Action and Contemplation: Week 1
Monday, May 9, 2016
I often use this line, a paraphrase of Albert Einstein: “No problem can be solved by the same consciousness that caused it.” Unfortunately, we have been trying to solve almost all our problems with the very same mind that caused them, which is the calculating or dualistic mind. This egocentric mind usually reads everything in terms of short-term effect, in terms of what’s in it for me and how I can look good. As long as you read reality from that small self, you’re not going to see things in any new way. All the great religions taught a different way of seeing, a different perspective. This alternative vantage point is the contemplative or non-dual mind. It is what we usually mean by wisdom.
The word contemplation has ancient roots, but for a long time it was not taught much in the Western church. Contemplation was finally rediscovered again through Thomas Merton’s writings in the 1950s and 60s. What is contemplation? Simply put, contemplation is entering a deeper silence and letting go of our habitual thoughts, sensations, and feelings. You may know contemplation by another name. Many religions use the word meditation. Christians often use the word prayer. But for many in the West, prayer has come to mean something functional, something you do to achieve a desired effect, which puts you back in charge. Prayers of petition aren’t all bad, but they don’t really lead to a new state of being or consciousness. The same old consciousness is self-centered: How can I get God to do what I want God to do? This kind of prayer allows you to remain an untransformed, egocentric person who is just trying to manipulate God.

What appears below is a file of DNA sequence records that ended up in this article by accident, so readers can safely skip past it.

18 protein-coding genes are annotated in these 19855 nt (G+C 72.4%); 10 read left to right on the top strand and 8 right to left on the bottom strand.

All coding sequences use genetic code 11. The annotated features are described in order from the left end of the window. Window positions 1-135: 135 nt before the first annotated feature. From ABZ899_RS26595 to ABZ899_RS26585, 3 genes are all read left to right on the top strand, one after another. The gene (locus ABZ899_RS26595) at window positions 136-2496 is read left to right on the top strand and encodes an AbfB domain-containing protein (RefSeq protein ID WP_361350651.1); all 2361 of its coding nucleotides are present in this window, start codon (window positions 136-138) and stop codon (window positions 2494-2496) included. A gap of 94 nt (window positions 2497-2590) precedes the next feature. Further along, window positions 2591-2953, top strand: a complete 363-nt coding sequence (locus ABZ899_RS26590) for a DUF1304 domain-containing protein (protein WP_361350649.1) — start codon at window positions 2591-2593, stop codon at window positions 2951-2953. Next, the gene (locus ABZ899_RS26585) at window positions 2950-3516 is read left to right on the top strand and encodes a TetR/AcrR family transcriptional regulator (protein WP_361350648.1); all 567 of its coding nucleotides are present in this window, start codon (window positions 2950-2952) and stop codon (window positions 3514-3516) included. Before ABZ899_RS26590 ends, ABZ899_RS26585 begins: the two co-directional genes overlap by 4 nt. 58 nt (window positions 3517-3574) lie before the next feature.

That’s one reason why religion is in such desperate straits today: it isn’t really transforming people. It’s merely giving people some pious and religious ways to again be in charge and in control. It’s still the same small self or what Merton called the false self. Mature, authentic spirituality calls us into experiences and teachings that open us to an actual transformation of consciousness (Romans 12:2). I think some form of contemplative practice is necessary to be able to detach from your own agenda, your own anger, your own ego, and your own fear. We need some practice that touches our unconscious conditioning where all our wounds and defense mechanisms lie. That’s the only way we can be changed at any significant or lasting level.
For a full lifestyle change, I believe we need both action and contemplation. The state of the communal soul is the state of the social order. As Jack Jezreel, founder of JustFaith puts it, “The world cannot be changed by love to become just unless we are changed by love to become whole, but we cannot be made whole without engaging in the work of making the world whole. Personal transformation and social transformation are one piece.” 
Gateway to Silence:
 Jack Jezreel, “To Love Without Exception,” “Perfection,” Oneing, Vol. 4 No. 1 (Center for Action and Contemplation: 2016), 52.